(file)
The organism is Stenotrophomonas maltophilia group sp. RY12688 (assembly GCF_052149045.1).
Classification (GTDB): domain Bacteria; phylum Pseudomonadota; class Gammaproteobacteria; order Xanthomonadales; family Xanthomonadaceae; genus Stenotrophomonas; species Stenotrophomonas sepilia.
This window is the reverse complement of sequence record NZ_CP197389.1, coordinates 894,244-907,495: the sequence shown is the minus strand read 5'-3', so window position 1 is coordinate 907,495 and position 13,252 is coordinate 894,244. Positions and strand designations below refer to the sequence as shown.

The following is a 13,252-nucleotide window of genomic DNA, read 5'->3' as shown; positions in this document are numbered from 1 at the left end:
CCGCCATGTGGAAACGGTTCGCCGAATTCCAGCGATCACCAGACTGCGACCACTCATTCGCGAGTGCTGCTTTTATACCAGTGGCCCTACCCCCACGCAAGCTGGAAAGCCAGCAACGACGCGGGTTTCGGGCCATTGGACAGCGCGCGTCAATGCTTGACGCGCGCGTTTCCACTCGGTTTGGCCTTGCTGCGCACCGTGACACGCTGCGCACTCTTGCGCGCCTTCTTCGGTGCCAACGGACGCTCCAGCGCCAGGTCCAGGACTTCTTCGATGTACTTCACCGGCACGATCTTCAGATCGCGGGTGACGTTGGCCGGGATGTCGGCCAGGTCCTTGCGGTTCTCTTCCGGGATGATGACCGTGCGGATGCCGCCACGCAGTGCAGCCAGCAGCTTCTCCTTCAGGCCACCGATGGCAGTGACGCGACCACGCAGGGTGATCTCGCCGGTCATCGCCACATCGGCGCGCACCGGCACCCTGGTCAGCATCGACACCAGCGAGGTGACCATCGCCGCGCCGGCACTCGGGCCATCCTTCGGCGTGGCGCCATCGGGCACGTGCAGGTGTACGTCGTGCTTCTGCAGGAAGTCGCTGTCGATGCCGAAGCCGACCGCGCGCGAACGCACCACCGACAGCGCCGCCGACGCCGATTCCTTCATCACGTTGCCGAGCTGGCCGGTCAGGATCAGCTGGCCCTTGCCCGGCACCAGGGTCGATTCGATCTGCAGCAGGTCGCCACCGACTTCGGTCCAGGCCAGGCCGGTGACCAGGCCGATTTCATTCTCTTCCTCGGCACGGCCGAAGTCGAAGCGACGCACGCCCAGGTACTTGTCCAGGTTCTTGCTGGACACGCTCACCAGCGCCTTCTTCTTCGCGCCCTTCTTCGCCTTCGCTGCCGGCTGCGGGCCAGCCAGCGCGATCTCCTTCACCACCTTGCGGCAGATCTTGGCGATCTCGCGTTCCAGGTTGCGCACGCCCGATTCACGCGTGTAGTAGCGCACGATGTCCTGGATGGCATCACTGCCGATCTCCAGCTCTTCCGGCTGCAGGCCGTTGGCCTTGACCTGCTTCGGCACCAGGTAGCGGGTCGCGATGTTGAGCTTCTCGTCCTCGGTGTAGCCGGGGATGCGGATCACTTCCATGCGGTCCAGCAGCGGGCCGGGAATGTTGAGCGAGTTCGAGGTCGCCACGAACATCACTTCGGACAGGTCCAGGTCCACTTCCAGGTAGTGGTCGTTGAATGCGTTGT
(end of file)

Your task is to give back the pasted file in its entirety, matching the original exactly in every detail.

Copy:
The organism is Stenotrophomonas maltophilia group sp. RY12688 (assembly GCF_052149045.1).
Classification (GTDB): domain Bacteria; phylum Pseudomonadota; class Gammaproteobacteria; order Xanthomonadales; family Xanthomonadaceae; genus Stenotrophomonas; species Stenotrophomonas sepilia.
This window is the reverse complement of sequence record NZ_CP197389.1, coordinates 894,244-907,495: the sequence shown is the minus strand read 5'-3', so window position 1 is coordinate 907,495 and position 13,252 is coordinate 894,244. Positions and strand designations below refer to the sequence as shown.

The following is a 13,252-nucleotide window of genomic DNA, read 5'->3' as shown; positions in this document are numbered from 1 at the left end:
CCGCCATGTGGAAACGGTTCGCCGAATTCCAGCGATCACCAGACTGCGACCACTCATTCGCGAGTGCTGCTTTTATACCAGTGGCCCTACCCCCACGCAAGCTGGAAAGCCAGCAACGACGCGGGTTTCGGGCCATTGGACAGCGCGCGTCAATGCTTGACGCGCGCGTTTCCACTCGGTTTGGCCTTGCTGCGCACCGTGACACGCTGCGCACTCTTGCGCGCCTTCTTCGGTGCCAACGGACGCTCCAGCGCCAGGTCCAGGACTTCTTCGATGTACTTCACCGGCACGATCTTCAGATCGCGGGTGACGTTGGCCGGGATGTCGGCCAGGTCCTTGCGGTTCTCTTCCGGGATGATGACCGTGCGGATGCCGCCACGCAGTGCAGCCAGCAGCTTCTCCTTCAGGCCACCGATGGCAGTGACGCGACCACGCAGGGTGATCTCGCCGGTCATCGCCACATCGGCGCGCACCGGCACCCTGGTCAGCATCGACACCAGCGAGGTGACCATCGCCGCGCCGGCACTCGGGCCATCCTTCGGCGTGGCGCCATCGGGCACGTGCAGGTGTACGTCGTGCTTCTGCAGGAAGTCGCTGTCGATGCCGAAGCCGACCGCGCGCGAACGCACCACCGACAGCGCCGCCGACGCCGATTCCTTCATCACGTTGCCGAGCTGGCCGGTCAGGATCAGCTGGCCCTTGCCCGGCACCAGGGTCGATTCGATCTGCAGCAGGTCGCCACCGACTTCGGTCCAGGCCAGGCCGGTGACCAGGCCGATTTCATTCTCTTCCTCGGCACGGCCGAAGTCGAAGCGACGCACGCCCAGGTACTTGTCCAGGTTCTTGCTGGACACGCTCACCAGCGCCTTCTTCTTCGCGCCCTTCTTCGCCTTCGCTGCCGGCTGCGGGCCAGCCAGCGCGATCTCCTTCACCACCTTGCGGCAGATCTTGGCGATCTCGCGTTCCAGGTTGCGCACGCCCGATTCACGCGTGTAGTAGCGCACGATGTCCTGGATGGCATCACTGCCGATCTCCAGCTCTTCCGGCTGCAGGCCGTTGGCCTTGACCTGCTTCGGCACCAGGTAGCGGGTCGCGATGTTGAGCTTCTCGTCCTCGGTGTAGCCGGGGATGCGGATCACTTCCATGCGGTCCAGCAGCGGGCCGGGAATGTTGAGCGAGTTCGAGGTCGCCACGAACATCACTTCGGACAGGTCCAGGTCCACTTCCAGGTAGTGGTCGTTGAATGCGTTGT